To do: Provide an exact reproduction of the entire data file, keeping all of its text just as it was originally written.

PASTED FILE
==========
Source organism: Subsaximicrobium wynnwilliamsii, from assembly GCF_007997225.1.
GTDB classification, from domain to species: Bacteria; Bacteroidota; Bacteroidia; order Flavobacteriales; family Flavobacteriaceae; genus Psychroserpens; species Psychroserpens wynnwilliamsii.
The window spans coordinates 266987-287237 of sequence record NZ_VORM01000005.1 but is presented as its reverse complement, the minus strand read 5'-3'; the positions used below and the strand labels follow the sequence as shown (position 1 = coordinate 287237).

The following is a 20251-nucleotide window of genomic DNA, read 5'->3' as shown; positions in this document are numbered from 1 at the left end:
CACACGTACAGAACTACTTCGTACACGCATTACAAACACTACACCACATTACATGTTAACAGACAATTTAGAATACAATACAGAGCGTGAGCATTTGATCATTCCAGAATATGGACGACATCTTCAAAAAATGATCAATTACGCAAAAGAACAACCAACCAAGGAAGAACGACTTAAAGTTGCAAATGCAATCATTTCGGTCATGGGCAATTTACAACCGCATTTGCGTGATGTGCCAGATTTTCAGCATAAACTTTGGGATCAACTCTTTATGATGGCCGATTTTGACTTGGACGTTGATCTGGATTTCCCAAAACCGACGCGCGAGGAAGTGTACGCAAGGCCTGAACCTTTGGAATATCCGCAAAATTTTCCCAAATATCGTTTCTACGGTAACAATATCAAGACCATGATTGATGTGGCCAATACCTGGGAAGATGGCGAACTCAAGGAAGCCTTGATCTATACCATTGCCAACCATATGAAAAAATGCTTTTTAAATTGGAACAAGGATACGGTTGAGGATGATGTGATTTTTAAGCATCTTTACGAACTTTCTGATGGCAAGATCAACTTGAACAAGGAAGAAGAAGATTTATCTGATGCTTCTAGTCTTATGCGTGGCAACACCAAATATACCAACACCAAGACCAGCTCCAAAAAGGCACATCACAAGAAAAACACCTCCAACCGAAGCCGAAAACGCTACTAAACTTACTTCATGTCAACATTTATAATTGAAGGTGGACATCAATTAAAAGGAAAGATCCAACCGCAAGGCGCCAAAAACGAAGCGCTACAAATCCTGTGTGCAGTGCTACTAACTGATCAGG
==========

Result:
Source organism: Subsaximicrobium wynnwilliamsii, from assembly GCF_007997225.1.
GTDB classification, from domain to species: Bacteria; Bacteroidota; Bacteroidia; order Flavobacteriales; family Flavobacteriaceae; genus Psychroserpens; species Psychroserpens wynnwilliamsii.
The window spans coordinates 266987-287237 of sequence record NZ_VORM01000005.1 but is presented as its reverse complement, the minus strand read 5'-3'; the positions used below and the strand labels follow the sequence as shown (position 1 = coordinate 287237).

The following is a 20251-nucleotide window of genomic DNA, read 5'->3' as shown; positions in this document are numbered from 1 at the left end:
CACACGTACAGAACTACTTCGTACACGCATTACAAACACTACACCACATTACATGTTAACAGACAATTTAGAATACAATACAGAGCGTGAGCATTTGATCATTCCAGAATATGGACGACATCTTCAAAAAATGATCAATTACGCAAAAGAACAACCAACCAAGGAAGAACGACTTAAAGTTGCAAATGCAATCATTTCGGTCATGGGCAATTTACAACCGCATTTGCGTGATGTGCCAGATTTTCAGCATAAACTTTGGGATCAACTCTTTATGATGGCCGATTTTGACTTGGACGTTGATCTGGATTTCCCAAAACCGACGCGCGAGGAAGTGTACGCAAGGCCTGAACCTTTGGAATATCCGCAAAATTTTCCCAAATATCGTTTCTACGGTAACAATATCAAGACCATGATTGATGTGGCCAATACCTGGGAAGATGGCGAACTCAAGGAAGCCTTGATCTATACCATTGCCAACCATATGAAAAAATGCTTTTTAAATTGGAACAAGGATACGGTTGAGGATGATGTGATTTTTAAGCATCTTTACGAACTTTCTGATGGCAAGATCAACTTGAACAAGGAAGAAGAAGATTTATCTGATGCTTCTAGTCTTATGCGTGGCAACACCAAATATACCAACACCAAGACCAGCTCCAAAAAGGCACATCACAAGAAAAACACCTCCAACCGAAGCCGAAAACGCTACTAAACTTACTTCATGTCAACATTTATAATTGAAGGTGGACATCAATTAAAAGGAAAGATCCAACCGCAAGGCGCCAAAAACGAAGCGCTACAAATCCTGTGTGCAGTGCTACTAACTGATCAGG